Dynasty Football: Martavis Bryant Moving Forward[the_ad id=”58837″]Coming out of the University of Clemson, wide receiver Martavis Bryant was projected by NFL Draft experts and fantasy football pundits alike to be a potential, “diamond in the rough.” There was certainly no doubting the 6-foot-4 WR’s talent or athleticism, however there were red flags raised concerning his character. Bryant would eventually be selected in the 4th round, (118th overall) by the Pittsburgh Steelers in 2014.
After joining the Steelers, Bryant would be forced to sit out the first six games of his rookie campaign due to a mild sprain of his AC joint in the final preseason game. Head coach Mike Tomlin also made it clear that he wanted the rookie to show some fire before inserting him into the starting lineup.
In week seven, Bryant would see his first ever NFL regular season action against the Houston Texans – scoring a 35 yard TD on his first career catch. For the Steelers, and those lucky enough to have drafted Bryant in their fantasy leagues, it appeared as though the bet on his great height, crazy leaping ability and outstanding speed was going to pay off.
In his first four games Martavis Bryant would find the endzone six times, the most of any rookie starting off their career. The future seemed bright and those that possessed his talents in fantasy football were ready to reap the reward.
Then came the start of the 2015 season.
Bryant would once again find himself on the sideline looking in as the regular season kicked off; although this time due to a four-game suspension for violating the league’s substance abuse policy.
It was easy, and natural, to feel immediate disappointment. How could someone who flashed so much talent put something so foolish before the game and his team?
Unfortunately, the true gravity of Bryant’s off the field situation was yet to come to fruition, and many fantasy owners took yet another gamble on the former Tiger – continuing to hold on to him in their dynasty leagues, or drafting him in the later rounds of their season-long leagues. When Bryant eventually returned to the field in 2015, he didn’t disappoint. In just 11 games he caught 50 passes for 765 yards and 10 scores, thus reinserting himself as one of the premier up-and-coming WR’s in the fantasy world.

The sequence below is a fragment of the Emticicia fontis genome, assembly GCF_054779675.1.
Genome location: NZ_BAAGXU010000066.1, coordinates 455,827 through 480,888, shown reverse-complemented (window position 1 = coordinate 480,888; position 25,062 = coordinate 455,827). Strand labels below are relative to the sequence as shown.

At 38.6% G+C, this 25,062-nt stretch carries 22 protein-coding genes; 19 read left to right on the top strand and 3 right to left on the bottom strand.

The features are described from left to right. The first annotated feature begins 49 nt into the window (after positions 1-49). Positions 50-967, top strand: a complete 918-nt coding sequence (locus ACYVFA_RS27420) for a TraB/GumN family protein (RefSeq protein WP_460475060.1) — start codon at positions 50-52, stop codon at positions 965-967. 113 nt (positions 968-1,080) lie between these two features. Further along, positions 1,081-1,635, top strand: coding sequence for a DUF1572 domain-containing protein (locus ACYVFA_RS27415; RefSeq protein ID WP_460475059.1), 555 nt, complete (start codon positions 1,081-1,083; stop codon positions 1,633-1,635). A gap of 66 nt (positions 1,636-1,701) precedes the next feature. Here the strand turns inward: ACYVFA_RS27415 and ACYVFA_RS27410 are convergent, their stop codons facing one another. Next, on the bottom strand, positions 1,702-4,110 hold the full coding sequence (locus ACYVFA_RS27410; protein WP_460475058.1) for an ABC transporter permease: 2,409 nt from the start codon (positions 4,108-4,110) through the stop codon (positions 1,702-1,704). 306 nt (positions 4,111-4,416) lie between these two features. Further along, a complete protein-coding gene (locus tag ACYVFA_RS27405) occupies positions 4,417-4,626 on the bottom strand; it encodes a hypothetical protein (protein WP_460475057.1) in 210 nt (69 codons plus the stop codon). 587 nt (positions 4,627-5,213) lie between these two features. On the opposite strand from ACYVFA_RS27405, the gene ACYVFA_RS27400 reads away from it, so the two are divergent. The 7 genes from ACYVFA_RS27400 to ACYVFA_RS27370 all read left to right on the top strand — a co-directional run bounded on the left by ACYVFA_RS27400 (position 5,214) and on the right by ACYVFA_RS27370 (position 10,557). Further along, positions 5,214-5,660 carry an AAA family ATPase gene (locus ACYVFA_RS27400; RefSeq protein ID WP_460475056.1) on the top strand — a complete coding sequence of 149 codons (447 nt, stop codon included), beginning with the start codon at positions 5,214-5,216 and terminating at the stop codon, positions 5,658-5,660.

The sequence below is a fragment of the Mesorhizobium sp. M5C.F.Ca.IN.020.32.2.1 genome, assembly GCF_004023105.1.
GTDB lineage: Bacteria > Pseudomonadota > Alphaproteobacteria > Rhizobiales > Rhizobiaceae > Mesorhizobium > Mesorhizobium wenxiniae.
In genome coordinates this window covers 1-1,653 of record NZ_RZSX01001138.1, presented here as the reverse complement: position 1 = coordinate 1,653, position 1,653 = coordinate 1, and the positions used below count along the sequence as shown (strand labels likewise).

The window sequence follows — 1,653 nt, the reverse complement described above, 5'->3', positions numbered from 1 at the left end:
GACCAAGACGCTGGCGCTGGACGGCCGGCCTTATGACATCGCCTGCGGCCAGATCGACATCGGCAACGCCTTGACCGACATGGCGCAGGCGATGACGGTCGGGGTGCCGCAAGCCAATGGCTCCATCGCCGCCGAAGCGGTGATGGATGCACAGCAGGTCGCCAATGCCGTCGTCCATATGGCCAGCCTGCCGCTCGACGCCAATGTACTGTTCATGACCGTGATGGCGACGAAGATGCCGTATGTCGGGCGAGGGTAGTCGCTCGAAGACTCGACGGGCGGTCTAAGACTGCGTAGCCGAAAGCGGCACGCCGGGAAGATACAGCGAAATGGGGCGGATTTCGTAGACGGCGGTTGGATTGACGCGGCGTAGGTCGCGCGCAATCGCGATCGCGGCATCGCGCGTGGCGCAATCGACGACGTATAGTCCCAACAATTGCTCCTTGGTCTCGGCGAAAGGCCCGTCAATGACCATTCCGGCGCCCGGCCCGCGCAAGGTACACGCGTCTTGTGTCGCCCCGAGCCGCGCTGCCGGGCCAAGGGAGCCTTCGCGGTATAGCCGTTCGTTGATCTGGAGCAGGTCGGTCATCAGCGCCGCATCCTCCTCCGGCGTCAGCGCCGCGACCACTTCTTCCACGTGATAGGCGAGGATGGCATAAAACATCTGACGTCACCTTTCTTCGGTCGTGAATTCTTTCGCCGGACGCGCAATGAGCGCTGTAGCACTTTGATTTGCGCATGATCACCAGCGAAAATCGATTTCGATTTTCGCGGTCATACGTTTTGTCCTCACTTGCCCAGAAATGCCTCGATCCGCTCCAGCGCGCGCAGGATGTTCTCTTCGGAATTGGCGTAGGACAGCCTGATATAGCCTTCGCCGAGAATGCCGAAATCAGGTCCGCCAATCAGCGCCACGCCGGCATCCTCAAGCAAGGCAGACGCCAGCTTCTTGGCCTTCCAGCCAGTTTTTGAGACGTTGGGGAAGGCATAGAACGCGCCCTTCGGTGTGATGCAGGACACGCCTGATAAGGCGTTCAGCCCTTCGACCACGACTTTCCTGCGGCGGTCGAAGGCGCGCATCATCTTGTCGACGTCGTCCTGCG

Early on this offseason, Bryant was poised as a potential solid WR3, or even a possible WR2 in the long-term. It felt relatively safe to count on at least a 50-800-8 stat line in 2016, and his potential beyond was sky high. That’s why when the news broke March 12 via Dejan Kovacevic of dkpittsburghsports.com that Bryant was facing a year-long suspension – fans of the Steelers and fantasy football voiced their opinions openly.
It’s natural to feel dismay in this situation, or to be letdown. There is also however reason to hold on to hope, and Bryant’s fantasy value. Shortly after the young WR’s drug related suspension was announced, one of his agents spoke to USA Today about the circumstances and shed some light on Bryant’s unpropitious situation.
[the_ad id=”61432″]While this statement may seeming damning to some, it gives hope to others – not only in regards to fantasy value, but for Bryant himself. This isn’t a situation similar to that of one Johnny Manziel, an individual who appears to not be ready to give up the college life for adulthood, but rather a young man who needs professional help to cope with a manageable issue.